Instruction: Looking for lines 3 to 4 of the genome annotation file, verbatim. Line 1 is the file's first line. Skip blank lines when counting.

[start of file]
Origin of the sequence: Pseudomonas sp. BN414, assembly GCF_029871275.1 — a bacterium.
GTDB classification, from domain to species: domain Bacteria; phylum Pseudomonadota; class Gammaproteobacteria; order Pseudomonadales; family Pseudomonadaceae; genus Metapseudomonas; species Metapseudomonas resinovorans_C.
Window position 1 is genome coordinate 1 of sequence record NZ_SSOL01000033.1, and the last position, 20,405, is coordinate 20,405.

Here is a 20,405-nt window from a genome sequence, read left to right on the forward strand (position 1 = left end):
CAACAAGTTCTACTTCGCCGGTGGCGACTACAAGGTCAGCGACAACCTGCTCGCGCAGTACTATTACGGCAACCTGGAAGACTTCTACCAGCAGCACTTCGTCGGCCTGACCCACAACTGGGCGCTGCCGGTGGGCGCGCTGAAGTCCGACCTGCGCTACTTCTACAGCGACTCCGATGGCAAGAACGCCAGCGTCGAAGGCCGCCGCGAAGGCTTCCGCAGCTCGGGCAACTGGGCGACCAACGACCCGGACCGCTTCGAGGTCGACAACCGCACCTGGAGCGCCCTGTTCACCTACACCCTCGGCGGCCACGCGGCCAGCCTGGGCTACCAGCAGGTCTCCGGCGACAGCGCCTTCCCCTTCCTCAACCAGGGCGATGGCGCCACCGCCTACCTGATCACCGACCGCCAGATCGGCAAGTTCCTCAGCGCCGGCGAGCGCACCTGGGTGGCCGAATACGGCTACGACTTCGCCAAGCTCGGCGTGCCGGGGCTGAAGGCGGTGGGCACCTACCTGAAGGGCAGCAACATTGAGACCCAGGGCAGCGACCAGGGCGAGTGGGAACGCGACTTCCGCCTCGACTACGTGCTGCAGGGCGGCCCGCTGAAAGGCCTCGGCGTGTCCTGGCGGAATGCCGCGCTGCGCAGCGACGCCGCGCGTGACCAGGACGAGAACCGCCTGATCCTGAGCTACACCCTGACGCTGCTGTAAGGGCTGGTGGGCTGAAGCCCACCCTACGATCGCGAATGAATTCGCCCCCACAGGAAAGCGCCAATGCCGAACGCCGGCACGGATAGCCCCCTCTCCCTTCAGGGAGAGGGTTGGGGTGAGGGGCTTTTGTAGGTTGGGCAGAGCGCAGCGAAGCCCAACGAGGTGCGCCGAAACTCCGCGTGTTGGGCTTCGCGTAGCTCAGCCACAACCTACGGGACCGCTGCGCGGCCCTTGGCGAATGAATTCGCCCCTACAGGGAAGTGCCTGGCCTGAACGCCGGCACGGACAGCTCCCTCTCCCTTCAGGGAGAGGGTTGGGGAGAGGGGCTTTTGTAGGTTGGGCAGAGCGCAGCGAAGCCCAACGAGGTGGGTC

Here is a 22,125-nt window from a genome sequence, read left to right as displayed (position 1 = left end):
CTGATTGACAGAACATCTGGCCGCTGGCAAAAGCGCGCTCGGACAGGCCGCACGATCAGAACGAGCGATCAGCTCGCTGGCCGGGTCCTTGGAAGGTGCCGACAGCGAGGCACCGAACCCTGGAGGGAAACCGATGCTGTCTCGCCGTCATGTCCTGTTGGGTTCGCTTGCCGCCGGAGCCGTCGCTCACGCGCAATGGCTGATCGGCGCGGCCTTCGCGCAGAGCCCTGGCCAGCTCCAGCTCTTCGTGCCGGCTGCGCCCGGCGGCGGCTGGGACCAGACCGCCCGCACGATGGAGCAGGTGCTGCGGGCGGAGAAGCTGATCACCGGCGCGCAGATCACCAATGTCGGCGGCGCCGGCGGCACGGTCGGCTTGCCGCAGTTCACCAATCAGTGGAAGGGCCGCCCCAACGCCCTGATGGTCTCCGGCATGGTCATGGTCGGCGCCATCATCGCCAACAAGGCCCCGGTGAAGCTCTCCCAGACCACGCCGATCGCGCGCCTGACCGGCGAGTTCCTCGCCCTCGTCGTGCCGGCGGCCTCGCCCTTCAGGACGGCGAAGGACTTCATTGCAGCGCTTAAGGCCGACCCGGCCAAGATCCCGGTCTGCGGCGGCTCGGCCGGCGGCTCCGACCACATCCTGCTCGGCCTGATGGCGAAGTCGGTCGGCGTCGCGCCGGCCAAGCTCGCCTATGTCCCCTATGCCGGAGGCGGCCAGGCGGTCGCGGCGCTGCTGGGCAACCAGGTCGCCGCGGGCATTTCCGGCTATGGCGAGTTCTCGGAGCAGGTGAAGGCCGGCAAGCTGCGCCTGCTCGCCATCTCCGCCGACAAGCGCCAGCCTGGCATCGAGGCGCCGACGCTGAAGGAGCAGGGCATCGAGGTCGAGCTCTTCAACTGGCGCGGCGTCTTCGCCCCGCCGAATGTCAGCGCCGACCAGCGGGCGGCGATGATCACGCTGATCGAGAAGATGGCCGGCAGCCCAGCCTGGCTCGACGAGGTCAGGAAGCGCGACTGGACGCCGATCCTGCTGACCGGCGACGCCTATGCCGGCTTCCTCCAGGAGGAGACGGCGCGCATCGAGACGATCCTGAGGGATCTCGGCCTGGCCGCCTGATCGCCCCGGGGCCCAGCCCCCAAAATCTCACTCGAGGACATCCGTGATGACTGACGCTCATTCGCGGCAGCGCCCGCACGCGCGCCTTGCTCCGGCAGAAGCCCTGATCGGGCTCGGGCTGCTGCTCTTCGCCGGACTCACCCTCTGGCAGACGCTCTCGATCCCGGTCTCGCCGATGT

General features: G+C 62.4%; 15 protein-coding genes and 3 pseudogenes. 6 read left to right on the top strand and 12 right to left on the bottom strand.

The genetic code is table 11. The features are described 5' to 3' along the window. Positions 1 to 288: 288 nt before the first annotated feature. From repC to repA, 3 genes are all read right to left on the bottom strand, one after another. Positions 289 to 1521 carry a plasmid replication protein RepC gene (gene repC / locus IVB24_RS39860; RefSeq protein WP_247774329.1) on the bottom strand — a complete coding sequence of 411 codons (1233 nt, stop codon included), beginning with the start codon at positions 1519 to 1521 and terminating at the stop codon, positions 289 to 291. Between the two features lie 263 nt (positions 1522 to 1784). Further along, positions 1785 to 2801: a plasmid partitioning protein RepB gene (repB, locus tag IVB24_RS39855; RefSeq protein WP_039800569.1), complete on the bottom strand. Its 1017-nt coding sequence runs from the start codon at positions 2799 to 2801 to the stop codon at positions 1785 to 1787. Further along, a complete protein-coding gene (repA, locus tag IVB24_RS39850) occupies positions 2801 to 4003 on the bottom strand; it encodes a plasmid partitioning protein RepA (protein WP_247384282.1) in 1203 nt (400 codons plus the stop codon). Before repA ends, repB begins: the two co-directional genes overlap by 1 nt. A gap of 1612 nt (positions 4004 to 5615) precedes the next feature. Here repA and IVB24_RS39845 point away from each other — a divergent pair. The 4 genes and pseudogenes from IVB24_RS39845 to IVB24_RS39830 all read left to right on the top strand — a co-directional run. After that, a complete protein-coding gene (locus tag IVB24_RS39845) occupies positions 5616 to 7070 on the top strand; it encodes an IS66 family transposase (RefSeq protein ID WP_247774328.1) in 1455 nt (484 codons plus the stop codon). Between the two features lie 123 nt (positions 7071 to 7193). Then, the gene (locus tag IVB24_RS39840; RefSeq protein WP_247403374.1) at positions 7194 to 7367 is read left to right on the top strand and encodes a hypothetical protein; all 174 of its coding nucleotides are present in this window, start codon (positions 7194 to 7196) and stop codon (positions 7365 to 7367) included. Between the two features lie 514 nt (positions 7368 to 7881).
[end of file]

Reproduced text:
Window position 1 is genome coordinate 1 of sequence record NZ_SSOL01000033.1, and the last position, 20,405, is coordinate 20,405.

Here is a 20,405-nt window from a genome sequence, read left to right on the forward strand (position 1 = left end):